Therefore, we see that the New Testament points us to our need for the ongoing presence, power, and continual filling of the Holy Spirit. Further, we see the Spirit fills us through a collaboration of means. He works as we sing songs, and hymns, and spiritual songs (Eph 5:18-19; Col 3:16). He speaks through Scripture as His own inspired word (2 Tim 3:16-17). He works as we pray (Eph 1:17ff; 3:16ff). We come to God as our good Father and ask Him to fill us with the Spirit (Luke 11:5-13). We kill sin (mortification) and live towards God (vivification); we purify ourselves to be worthy vessels (Rom 8:4-6; 1 Cor 3:16-17; 6:19-20; Gal 5:16-25; 2 Tim 2:21) and He draws near to us (Jas 4:8).
Also important to understand, being filled with the Holy Spirit is at least partly about being prepared for significant ministry. We see this in Scripture; it is clear in the book of Acts. Many early church leaders were “filled with the Holy Spirit” before or as they carried out the Lord’s work (cf. Acts 4:8; 4:31; 7:55; 13:9; 13:52). “The table servers (Acts 6:3), as exemplified by Stephan (Acts 6:5), and Barnabas (Acts 11:24) were characterized as being ‘full of the Holy Spirit,’” as Allison points out.
I agree with Allison, I think “the sense of the filling or fullness of the Spirit is being thoroughly and regularly pervaded by or permeated with the Spirit resulting in fruitfulness, seen in productive ministry and proven godly character.” We should all greatly desire, pray for, and seek this filling of the Spirit. We want to both have a sense of the great sweetness of God and His truth (cf. Ps 34:8; 1 Pet 2:3) and be empowered for significant ministry to God’s glory.
You can see the first post here and the next post here.
 Regarding the deity of the Holy Spirit we could look at many other texts (cf. Isa 61:1; 63:10; Matt 12:28; 1 Cor 3:16; 6:11; Matt 28:19; Luke 11:13; John 14:26; 15:26; Rom 8:26-27; 2 Cor 13:14; 1 Pet 1:1-2). Therefore, we see that Scripture teaches us that there are three persons—Father (e.g. Gen. 1:1), Son (e.g. Col 1:17; Heb 2:3), and Holy Spirit (e.g. Heb 9:14)—in the one God (e.g. Deut 6:4). So Ephesians 4:4-6 says, “There is one body and one Spirit – just as you were called to the one hope that belongs to your call – One Lord, one faith, one baptism, one God and Father of all, who is over all and through all and in all.”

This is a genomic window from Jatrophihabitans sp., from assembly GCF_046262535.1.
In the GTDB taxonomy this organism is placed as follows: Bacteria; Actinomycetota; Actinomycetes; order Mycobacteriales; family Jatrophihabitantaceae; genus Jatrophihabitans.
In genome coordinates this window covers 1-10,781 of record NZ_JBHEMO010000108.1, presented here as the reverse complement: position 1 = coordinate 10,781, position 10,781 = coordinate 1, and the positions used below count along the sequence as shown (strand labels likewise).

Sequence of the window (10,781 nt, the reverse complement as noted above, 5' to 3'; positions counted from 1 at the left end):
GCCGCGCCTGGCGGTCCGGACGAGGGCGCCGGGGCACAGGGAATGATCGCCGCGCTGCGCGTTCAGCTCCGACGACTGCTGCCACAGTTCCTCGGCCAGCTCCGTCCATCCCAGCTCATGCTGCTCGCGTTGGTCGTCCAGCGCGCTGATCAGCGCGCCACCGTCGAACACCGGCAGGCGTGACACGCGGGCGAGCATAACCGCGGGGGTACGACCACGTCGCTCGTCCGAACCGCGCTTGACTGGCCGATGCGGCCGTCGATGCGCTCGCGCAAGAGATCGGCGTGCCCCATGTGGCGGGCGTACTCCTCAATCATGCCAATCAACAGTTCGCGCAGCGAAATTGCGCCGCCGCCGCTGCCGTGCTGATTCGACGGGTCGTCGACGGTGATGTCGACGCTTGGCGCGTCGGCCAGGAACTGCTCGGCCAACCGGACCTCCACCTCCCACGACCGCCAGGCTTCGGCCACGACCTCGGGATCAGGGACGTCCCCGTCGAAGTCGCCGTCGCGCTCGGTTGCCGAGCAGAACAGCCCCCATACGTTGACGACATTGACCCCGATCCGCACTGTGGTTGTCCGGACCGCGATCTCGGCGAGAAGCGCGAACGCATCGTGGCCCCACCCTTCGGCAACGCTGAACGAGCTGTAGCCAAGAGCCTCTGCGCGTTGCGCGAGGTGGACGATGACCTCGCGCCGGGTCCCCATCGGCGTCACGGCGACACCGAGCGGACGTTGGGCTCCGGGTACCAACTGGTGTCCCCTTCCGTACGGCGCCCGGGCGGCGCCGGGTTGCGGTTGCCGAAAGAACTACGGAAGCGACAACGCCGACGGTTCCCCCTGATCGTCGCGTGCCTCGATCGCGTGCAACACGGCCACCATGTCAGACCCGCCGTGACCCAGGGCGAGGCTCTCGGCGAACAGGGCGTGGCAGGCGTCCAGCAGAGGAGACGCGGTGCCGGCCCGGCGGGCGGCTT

It says in Acts 5:3-4 “Peter said, ‘Ananias, why has Satan filled your heart to lie to the Holy Spirit…you have not lied to men but to God.’” The Holy Spirit is not some impersonal force but is rightly understood as the third person of the Trinity. The Spirit has personhood, the Spirit can be lied to; one cannot lie to impersonal objects or forces. We also see the Spirit’s personhood in that He teaches (John 14:26), can be blasphemed (Matt 12:31-32), comforts (Acts 9:31), speaks (Acts 28:25), can be grieved (Eph 4:30), can be resisted (Acts 7:51), and helps us in our weakness (Rom. 8:26).
 For this whole paragraph see J.I. Packer, Celebrating the Saving Work of God,1 vol., 1 vol. The Collected Shorter Writings of J.I. Packer (Carlisle: Paternoster, 1998), 1:221.
 See Num 24:2; 2 Sam 23:2; 2 Chr 12:18; 15:1; Neh 9:20, 30; Job 32:8; Ps 143:10; Isa 48:16; 61:1-4; 63:10-14; Ezek 2:2; 11:24; 37:1; Mic 3:8; Zech 7:12.
 See Ps 51:10-12; Isa 11:2; 44:3; Ezek 11:19; 36:25-27; 37:14; 39:29; Joel 2:28-29; Zech 12:10.
 See Gen 41:38; Num 11:16-29; 27:18; Deut 34:9; Judg 3:10; 6:34; 11:29; 13:25; 14:19; 15:14; 1 Sam 10:10; 11:6; 16:13; 2 Kgs 2:9-15; Isa 11:1-5; 42:1-4.
 Eric L. Johnson, God & Soul Care: The Therapeutic Resources of The Christian Faith (Downers Grove: IVP Academic, 2017), 57. See also Richard E. Averbeck’s essay “The Holy Spirit in the Hebrew Bible and Its Connections to the New Testament,” 15-36 in Who’s Afraid of the Holy Spirit? (Dallas: Biblical Studies Press, 2005).
 See John 14:26; 15:26; 16:7-15; Acts 2:4; 8:29; 13:2; 16:6-7; 21:11; Rom 8:14, 16, 26-27; Gal 4:6; 5:17-18; Heb 3:7; 10:15; 1 Pet 1:11; Rev 2:7, 11, 17, 19.
 See Gregg R. Allison, “Baptism with and Filling of the Holy Spirit,” in The Southern Baptist Journal of Theology, 16/4 (Winter 2012): 14.
 Richard E. Averbeck, “Spirit, Community, and Mission: A Biblical Theology for Spiritual Formation,” 38 in the Journal of Spiritual Formation & Soul Care). See also “Singing, in the Body and in the Spirit” by Steven R. Guthrie in JETS and “Being the Fullness of God in Christ by the Spirit” by Timothy G. Gombis in Tyndale Bulletin.
 Allison, “Baptism with and Filling of the Holy Spirit,” 14.
 Ibid., 15.